Page 1 of 3Does this story sound familiar to you? You’re doing pretty well sticking within your calorie range until that box of candy shows up in the office, or all heck breaks loose and the only way to squeeze in lunch is at the local fast food joint. You give in to the candy or the double cheeseburger with fries and after that, things really go downhill. You start off feeling a little guilty, and the next thing you know, you’re eating everything in sight and telling yourself you’ll start over tomorrow, or next week, or…
So, what’s really going on here? Were you just standing in the wrong line when they were handing out will power? Not too likely. Do you have some deep, subconscious desire to not lose weight that compels you to sabotage yourself? Possibly, but probably not. Most likely, the problem is that you went on a toxic guilt trip.
The Difference Between Healthy Guilt & Toxic Guilt
Don't get me wrong here. I'm all for an appropriate level of guilt. It lets you know when you're letting yourself (or someone else) down, and reminds you that your impulses are not the most important things in the universe. But there’s guilt, and then there’s GUILT.
The main difference between healthy guilt and its toxic cousin is a matter of when you feel it. Appropriate guilt is the kind you feel before you do something you don't want to do, while things are still in the thinking-about-it stage and there is still a chance you can choose not to do the thing that makes you feel guilty.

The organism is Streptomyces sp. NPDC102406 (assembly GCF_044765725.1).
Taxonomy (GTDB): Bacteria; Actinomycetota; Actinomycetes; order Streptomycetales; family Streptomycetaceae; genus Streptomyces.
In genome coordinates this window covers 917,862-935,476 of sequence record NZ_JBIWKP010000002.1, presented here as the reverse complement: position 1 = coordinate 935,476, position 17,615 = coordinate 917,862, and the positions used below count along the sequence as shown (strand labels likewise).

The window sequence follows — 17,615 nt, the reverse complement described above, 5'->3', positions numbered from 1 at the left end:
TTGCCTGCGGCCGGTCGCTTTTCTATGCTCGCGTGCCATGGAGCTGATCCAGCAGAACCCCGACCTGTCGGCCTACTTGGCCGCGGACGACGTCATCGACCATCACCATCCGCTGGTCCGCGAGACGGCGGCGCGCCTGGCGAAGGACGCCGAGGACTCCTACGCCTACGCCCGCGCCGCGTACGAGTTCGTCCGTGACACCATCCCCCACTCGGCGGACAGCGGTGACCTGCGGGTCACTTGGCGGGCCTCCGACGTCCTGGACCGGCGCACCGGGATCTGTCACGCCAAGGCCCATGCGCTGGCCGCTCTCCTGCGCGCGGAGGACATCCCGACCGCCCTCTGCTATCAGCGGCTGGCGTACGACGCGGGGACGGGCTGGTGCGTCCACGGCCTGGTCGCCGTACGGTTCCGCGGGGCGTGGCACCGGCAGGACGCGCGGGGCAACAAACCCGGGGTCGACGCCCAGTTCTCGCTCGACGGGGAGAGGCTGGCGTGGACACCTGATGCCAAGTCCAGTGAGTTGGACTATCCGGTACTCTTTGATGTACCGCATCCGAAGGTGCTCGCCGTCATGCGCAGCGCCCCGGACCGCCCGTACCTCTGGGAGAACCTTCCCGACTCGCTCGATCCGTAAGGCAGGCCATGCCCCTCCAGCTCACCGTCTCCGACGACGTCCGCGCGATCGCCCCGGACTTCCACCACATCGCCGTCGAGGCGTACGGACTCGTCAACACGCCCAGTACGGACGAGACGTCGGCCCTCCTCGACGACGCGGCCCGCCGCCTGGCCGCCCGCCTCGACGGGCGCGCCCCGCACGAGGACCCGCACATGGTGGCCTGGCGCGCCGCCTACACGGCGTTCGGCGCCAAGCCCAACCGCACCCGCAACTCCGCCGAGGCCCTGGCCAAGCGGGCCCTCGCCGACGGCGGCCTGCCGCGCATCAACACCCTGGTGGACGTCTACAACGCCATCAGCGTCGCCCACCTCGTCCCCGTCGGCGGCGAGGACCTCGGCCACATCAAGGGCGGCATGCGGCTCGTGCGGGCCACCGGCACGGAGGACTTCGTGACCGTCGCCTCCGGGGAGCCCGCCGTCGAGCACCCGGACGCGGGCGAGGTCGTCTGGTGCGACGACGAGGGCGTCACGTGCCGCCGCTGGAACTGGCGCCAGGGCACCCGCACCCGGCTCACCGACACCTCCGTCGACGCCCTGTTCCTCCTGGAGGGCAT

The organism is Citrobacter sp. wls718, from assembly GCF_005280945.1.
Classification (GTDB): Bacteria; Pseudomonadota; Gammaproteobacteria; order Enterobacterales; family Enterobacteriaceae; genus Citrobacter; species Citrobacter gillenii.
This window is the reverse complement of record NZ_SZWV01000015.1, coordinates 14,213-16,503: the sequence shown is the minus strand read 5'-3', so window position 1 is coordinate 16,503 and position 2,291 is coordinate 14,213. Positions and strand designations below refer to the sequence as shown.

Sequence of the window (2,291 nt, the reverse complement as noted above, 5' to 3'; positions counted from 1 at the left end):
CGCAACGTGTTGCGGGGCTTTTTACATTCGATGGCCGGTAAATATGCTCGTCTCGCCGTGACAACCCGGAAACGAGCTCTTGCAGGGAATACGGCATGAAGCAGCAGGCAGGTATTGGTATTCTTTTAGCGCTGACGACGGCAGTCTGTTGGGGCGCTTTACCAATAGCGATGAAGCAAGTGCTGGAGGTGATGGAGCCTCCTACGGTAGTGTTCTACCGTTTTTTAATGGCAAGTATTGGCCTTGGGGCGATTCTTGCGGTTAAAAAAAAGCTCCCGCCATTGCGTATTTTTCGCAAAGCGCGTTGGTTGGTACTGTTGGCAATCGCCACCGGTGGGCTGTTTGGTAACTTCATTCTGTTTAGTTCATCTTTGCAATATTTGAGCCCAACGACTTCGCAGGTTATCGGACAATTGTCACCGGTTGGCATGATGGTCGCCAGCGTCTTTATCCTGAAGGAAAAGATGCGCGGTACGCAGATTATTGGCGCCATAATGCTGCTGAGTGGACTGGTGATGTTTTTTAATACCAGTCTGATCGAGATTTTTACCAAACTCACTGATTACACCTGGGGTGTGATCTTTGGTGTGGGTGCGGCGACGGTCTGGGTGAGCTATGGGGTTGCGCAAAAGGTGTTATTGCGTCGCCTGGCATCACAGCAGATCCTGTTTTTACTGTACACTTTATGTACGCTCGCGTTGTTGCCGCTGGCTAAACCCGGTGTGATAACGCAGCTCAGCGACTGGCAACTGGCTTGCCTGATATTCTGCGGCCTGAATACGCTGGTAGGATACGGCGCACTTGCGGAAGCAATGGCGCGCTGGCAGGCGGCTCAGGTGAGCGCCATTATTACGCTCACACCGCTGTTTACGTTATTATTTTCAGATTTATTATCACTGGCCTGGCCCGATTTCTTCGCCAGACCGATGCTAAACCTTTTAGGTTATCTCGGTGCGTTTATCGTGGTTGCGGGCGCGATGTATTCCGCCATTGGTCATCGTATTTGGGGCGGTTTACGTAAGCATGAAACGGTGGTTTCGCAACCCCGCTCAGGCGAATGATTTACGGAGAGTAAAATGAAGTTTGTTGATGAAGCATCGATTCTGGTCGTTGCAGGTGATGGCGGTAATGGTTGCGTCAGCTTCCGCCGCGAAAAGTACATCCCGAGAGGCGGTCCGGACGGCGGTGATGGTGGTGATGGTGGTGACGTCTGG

We psychologists refer to this as having a conscience, and it is a very helpful thing. It’s so helpful that it always amazes me that you hear so little about it in discussions about weight loss.
Most of us have a good conscience when it comes to treating other people decently—we routinely expect it of ourselves and others. But when it comes to treating ourselves decently by eating well and exercising and refusing to verbally abuse ourselves when we aren’t perfect…POOF! The most powerful weapon you have in your arsenal for getting yourself to act the way you want to suddenly becomes off-limits.
This might not be such a bad thing, if it meant you could get rid of the disabling, toxic guilt that comes with having an overactive, perfectionistic conscience. But that’s not what happens. In fact, just the opposite happens.